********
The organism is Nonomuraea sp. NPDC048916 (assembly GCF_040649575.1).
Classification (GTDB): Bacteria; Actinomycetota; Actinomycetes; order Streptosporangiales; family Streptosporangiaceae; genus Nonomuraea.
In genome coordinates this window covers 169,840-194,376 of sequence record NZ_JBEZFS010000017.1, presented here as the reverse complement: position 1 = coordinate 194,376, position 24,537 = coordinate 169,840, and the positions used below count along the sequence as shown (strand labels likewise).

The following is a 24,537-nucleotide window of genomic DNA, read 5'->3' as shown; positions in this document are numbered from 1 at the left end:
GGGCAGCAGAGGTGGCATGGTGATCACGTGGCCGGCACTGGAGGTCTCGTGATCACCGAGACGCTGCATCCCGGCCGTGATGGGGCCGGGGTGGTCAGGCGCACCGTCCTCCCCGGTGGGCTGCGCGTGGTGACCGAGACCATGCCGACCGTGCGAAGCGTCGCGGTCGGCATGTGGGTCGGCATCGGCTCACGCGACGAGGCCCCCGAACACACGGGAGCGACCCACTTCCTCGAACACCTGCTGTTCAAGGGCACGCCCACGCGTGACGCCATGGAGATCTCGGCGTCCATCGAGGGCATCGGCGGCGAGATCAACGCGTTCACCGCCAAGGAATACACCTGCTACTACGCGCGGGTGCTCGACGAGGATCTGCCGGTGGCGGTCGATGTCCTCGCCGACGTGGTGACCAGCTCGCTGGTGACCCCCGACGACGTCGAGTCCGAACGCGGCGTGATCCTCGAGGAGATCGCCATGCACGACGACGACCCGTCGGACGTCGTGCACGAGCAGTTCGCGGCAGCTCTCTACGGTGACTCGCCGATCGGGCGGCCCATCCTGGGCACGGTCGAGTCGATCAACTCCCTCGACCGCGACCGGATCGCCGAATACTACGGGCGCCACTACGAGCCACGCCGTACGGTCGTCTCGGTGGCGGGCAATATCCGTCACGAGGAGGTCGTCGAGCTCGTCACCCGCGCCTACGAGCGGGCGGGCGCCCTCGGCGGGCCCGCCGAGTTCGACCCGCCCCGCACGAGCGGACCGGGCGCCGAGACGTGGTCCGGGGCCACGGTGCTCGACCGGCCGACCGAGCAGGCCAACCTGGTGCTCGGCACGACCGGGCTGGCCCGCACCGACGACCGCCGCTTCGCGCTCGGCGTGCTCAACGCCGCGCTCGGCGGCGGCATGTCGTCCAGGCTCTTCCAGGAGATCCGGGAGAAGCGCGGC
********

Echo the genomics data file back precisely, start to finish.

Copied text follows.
The organism is Nonomuraea sp. NPDC048916 (assembly GCF_040649575.1).
Classification (GTDB): Bacteria; Actinomycetota; Actinomycetes; order Streptosporangiales; family Streptosporangiaceae; genus Nonomuraea.
In genome coordinates this window covers 169,840-194,376 of sequence record NZ_JBEZFS010000017.1, presented here as the reverse complement: position 1 = coordinate 194,376, position 24,537 = coordinate 169,840, and the positions used below count along the sequence as shown (strand labels likewise).

The following is a 24,537-nucleotide window of genomic DNA, read 5'->3' as shown; positions in this document are numbered from 1 at the left end:
GGGCAGCAGAGGTGGCATGGTGATCACGTGGCCGGCACTGGAGGTCTCGTGATCACCGAGACGCTGCATCCCGGCCGTGATGGGGCCGGGGTGGTCAGGCGCACCGTCCTCCCCGGTGGGCTGCGCGTGGTGACCGAGACCATGCCGACCGTGCGAAGCGTCGCGGTCGGCATGTGGGTCGGCATCGGCTCACGCGACGAGGCCCCCGAACACACGGGAGCGACCCACTTCCTCGAACACCTGCTGTTCAAGGGCACGCCCACGCGTGACGCCATGGAGATCTCGGCGTCCATCGAGGGCATCGGCGGCGAGATCAACGCGTTCACCGCCAAGGAATACACCTGCTACTACGCGCGGGTGCTCGACGAGGATCTGCCGGTGGCGGTCGATGTCCTCGCCGACGTGGTGACCAGCTCGCTGGTGACCCCCGACGACGTCGAGTCCGAACGCGGCGTGATCCTCGAGGAGATCGCCATGCACGACGACGACCCGTCGGACGTCGTGCACGAGCAGTTCGCGGCAGCTCTCTACGGTGACTCGCCGATCGGGCGGCCCATCCTGGGCACGGTCGAGTCGATCAACTCCCTCGACCGCGACCGGATCGCCGAATACTACGGGCGCCACTACGAGCCACGCCGTACGGTCGTCTCGGTGGCGGGCAATATCCGTCACGAGGAGGTCGTCGAGCTCGTCACCCGCGCCTACGAGCGGGCGGGCGCCCTCGGCGGGCCCGCCGAGTTCGACCCGCCCCGCACGAGCGGACCGGGCGCCGAGACGTGGTCCGGGGCCACGGTGCTCGACCGGCCGACCGAGCAGGCCAACCTGGTGCTCGGCACGACCGGGCTGGCCCGCACCGACGACCGCCGCTTCGCGCTCGGCGTGCTCAACGCCGCGCTCGGCGGCGGCATGTCGTCCAGGCTCTTCCAGGAGATCCGGGAGAAGCGCGGC